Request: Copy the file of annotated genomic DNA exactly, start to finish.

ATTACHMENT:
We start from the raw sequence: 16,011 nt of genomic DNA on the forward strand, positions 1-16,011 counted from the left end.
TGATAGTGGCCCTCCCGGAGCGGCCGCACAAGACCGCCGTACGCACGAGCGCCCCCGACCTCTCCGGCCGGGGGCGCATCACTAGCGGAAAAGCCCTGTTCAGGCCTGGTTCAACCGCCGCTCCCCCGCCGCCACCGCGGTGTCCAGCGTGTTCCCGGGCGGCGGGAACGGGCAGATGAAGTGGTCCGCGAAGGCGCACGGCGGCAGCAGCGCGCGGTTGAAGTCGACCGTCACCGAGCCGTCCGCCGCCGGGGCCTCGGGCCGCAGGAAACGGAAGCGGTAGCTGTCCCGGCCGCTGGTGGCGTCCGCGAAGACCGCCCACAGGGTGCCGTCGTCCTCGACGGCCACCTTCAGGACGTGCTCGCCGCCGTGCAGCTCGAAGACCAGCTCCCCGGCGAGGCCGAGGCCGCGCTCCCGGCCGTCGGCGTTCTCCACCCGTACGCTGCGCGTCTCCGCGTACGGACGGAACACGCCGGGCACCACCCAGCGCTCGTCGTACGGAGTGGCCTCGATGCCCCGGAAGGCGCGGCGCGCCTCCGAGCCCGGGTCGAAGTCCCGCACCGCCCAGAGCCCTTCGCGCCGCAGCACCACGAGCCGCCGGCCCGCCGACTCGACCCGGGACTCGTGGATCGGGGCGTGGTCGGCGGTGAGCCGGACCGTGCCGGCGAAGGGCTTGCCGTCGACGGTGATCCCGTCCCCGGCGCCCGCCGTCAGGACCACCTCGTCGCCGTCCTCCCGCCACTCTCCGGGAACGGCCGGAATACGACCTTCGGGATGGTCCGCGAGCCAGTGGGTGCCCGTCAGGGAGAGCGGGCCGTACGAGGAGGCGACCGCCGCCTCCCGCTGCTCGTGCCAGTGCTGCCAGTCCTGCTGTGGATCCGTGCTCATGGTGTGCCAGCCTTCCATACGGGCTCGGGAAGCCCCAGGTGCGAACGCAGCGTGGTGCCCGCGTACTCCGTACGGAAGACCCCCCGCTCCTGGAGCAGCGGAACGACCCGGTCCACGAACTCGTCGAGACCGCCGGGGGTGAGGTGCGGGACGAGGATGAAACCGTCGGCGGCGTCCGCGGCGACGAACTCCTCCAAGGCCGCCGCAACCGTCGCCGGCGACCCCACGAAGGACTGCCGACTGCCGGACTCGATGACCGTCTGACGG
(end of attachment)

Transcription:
We start from the raw sequence: 16,011 nt of genomic DNA on the forward strand, positions 1-16,011 counted from the left end.
TGATAGTGGCCCTCCCGGAGCGGCCGCACAAGACCGCCGTACGCACGAGCGCCCCCGACCTCTCCGGCCGGGGGCGCATCACTAGCGGAAAAGCCCTGTTCAGGCCTGGTTCAACCGCCGCTCCCCCGCCGCCACCGCGGTGTCCAGCGTGTTCCCGGGCGGCGGGAACGGGCAGATGAAGTGGTCCGCGAAGGCGCACGGCGGCAGCAGCGCGCGGTTGAAGTCGACCGTCACCGAGCCGTCCGCCGCCGGGGCCTCGGGCCGCAGGAAACGGAAGCGGTAGCTGTCCCGGCCGCTGGTGGCGTCCGCGAAGACCGCCCACAGGGTGCCGTCGTCCTCGACGGCCACCTTCAGGACGTGCTCGCCGCCGTGCAGCTCGAAGACCAGCTCCCCGGCGAGGCCGAGGCCGCGCTCCCGGCCGTCGGCGTTCTCCACCCGTACGCTGCGCGTCTCCGCGTACGGACGGAACACGCCGGGCACCACCCAGCGCTCGTCGTACGGAGTGGCCTCGATGCCCCGGAAGGCGCGGCGCGCCTCCGAGCCCGGGTCGAAGTCCCGCACCGCCCAGAGCCCTTCGCGCCGCAGCACCACGAGCCGCCGGCCCGCCGACTCGACCCGGGACTCGTGGATCGGGGCGTGGTCGGCGGTGAGCCGGACCGTGCCGGCGAAGGGCTTGCCGTCGACGGTGATCCCGTCCCCGGCGCCCGCCGTCAGGACCACCTCGTCGCCGTCCTCCCGCCACTCTCCGGGAACGGCCGGAATACGACCTTCGGGATGGTCCGCGAGCCAGTGGGTGCCCGTCAGGGAGAGCGGGCCGTACGAGGAGGCGACCGCCGCCTCCCGCTGCTCGTGCCAGTGCTGCCAGTCCTGCTGTGGATCCGTGCTCATGGTGTGCCAGCCTTCCATACGGGCTCGGGAAGCCCCAGGTGCGAACGCAGCGTGGTGCCCGCGTACTCCGTACGGAAGACCCCCCGCTCCTGGAGCAGCGGAACGACCCGGTCCACGAACTCGTCGAGACCGCCGGGGGTGAGGTGCGGGACGAGGATGAAACCGTCGGCGGCGTCCGCGGCGACGAACTCCTCCAAGGCCGCCGCAACCGTCGCCGGCGACCCCACGAAGGACTGCCGACTGCCGGACTCGATGACCGTCTGACGG